In a nutshell: A post-pandemic hangover is dropping demand for PC components across the board, but those negative numbers haven't appeared for monitors. The global market in that sector posted modest gains in Q2, but analysts predict hard times are ahead.

A new International Data Corporation (IDC) report shows a Q2 2022 growth of 2.7 percent in global monitor shipments compared to Q2 2021. The numbers contrast with the current falling demand for PCs and other computer components, at least for now.

In emerging markets outside China and Russia, growth exceeded 16 percent, contributing significantly to the global increase. The company that benefitted the most was HP, which saw a 30.3 percent year-over-year rise in shipments. All other manufacturers only saw single-digit changes. Dell maintains the largest market share of the most prominent monitor vendors, with 22.6 percent.

The growth in monitor shipments will likely not last, as other components like graphics cards and SSDs already show falling demand and prices going into Q3 and Q4. Analysts already report rising monitor inventory stocks in multiple territories.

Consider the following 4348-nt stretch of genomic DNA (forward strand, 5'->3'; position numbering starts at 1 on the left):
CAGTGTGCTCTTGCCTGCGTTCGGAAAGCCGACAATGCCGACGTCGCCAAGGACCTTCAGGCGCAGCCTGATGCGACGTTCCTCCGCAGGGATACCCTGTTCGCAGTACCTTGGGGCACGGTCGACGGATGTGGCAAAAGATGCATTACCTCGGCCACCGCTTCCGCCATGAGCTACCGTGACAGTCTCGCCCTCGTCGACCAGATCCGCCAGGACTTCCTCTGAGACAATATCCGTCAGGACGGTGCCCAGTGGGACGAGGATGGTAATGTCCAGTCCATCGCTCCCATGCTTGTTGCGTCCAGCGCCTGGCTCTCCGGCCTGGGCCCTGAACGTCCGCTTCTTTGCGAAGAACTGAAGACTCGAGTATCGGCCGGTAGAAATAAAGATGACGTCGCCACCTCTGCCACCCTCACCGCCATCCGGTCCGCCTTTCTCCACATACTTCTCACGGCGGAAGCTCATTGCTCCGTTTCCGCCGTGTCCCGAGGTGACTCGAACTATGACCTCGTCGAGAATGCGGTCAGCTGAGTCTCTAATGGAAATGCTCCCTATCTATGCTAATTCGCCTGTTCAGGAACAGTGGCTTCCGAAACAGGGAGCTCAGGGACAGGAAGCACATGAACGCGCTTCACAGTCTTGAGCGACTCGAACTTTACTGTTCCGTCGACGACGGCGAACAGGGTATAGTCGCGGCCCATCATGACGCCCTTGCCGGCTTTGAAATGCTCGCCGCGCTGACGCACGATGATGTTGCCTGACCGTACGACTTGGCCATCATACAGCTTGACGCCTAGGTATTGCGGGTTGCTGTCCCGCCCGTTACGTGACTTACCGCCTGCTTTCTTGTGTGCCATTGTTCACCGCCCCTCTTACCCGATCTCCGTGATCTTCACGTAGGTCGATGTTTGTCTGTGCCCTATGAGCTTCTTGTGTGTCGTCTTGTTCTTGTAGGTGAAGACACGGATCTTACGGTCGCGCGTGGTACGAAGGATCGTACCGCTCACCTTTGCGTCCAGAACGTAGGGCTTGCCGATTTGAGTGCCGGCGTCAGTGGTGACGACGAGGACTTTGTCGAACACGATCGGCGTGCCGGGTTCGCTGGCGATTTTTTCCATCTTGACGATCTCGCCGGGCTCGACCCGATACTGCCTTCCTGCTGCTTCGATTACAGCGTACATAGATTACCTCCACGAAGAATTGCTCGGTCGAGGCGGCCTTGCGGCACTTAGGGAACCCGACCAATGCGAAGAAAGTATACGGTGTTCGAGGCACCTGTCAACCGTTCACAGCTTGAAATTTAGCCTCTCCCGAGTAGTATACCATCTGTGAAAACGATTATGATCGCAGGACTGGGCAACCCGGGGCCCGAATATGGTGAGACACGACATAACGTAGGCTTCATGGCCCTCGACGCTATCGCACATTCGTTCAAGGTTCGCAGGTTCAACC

Global monitor shipments for all of 2022 may fall by 3.1 percent compared to 2021 and a further 4.1 percent in 2023. Most of that descent will come from China --- the number-two market for monitors --- which is projected for an unprecedented 19 percent decline. As the dust settles in the back-and-forth between office work and work-from-home, a transition to hybrid employment may stabilize the market by late 2023, leading to a minor recovery by 2024.

The GPU market decline is already affecting monitors for at least one retailer. Earlier this month, Newegg bundled gaming monitors with graphics cards out of desperation to clear GPU stock before new products like Nvidia's Ada Lovelace, AMD's RDNA3, and Intel's Arc Alchemist arrive.

If monitors eventually face the same price pressure currently hitting GPUs and SSDs, they could become one more factor making late 2022 an excellent time to build or upgrade a PC, along with the host of new CPUs launching soon. However, factors like product competition and a possible looming macroeconomic recession make price projections for 2023 challenging at this stage.